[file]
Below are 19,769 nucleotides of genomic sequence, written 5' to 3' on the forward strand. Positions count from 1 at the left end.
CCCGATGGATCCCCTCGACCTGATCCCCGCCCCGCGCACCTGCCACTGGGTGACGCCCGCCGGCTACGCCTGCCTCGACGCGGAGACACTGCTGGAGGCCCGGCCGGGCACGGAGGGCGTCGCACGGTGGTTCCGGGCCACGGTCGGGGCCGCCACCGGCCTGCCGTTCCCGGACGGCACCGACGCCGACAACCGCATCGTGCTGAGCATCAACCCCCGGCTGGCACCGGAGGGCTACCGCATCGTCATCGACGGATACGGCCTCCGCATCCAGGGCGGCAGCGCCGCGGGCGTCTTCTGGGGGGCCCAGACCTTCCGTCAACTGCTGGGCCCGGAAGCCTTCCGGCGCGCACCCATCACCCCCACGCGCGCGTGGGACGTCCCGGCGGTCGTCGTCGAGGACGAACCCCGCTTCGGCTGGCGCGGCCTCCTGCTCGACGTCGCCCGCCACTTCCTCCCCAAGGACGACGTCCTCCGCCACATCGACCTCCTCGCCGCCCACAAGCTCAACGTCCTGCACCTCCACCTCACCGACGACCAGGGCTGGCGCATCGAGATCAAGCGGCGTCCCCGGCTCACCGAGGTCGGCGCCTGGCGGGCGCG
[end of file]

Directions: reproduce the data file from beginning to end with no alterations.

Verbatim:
Below are 19,769 nucleotides of genomic sequence, written 5' to 3' on the forward strand. Positions count from 1 at the left end.
CCCGATGGATCCCCTCGACCTGATCCCCGCCCCGCGCACCTGCCACTGGGTGACGCCCGCCGGCTACGCCTGCCTCGACGCGGAGACACTGCTGGAGGCCCGGCCGGGCACGGAGGGCGTCGCACGGTGGTTCCGGGCCACGGTCGGGGCCGCCACCGGCCTGCCGTTCCCGGACGGCACCGACGCCGACAACCGCATCGTGCTGAGCATCAACCCCCGGCTGGCACCGGAGGGCTACCGCATCGTCATCGACGGATACGGCCTCCGCATCCAGGGCGGCAGCGCCGCGGGCGTCTTCTGGGGGGCCCAGACCTTCCGTCAACTGCTGGGCCCGGAAGCCTTCCGGCGCGCACCCATCACCCCCACGCGCGCGTGGGACGTCCCGGCGGTCGTCGTCGAGGACGAACCCCGCTTCGGCTGGCGCGGCCTCCTGCTCGACGTCGCCCGCCACTTCCTCCCCAAGGACGACGTCCTCCGCCACATCGACCTCCTCGCCGCCCACAAGCTCAACGTCCTGCACCTCCACCTCACCGACGACCAGGGCTGGCGCATCGAGATCAAGCGGCGTCCCCGGCTCACCGAGGTCGGCGCCTGGCGGGCGCG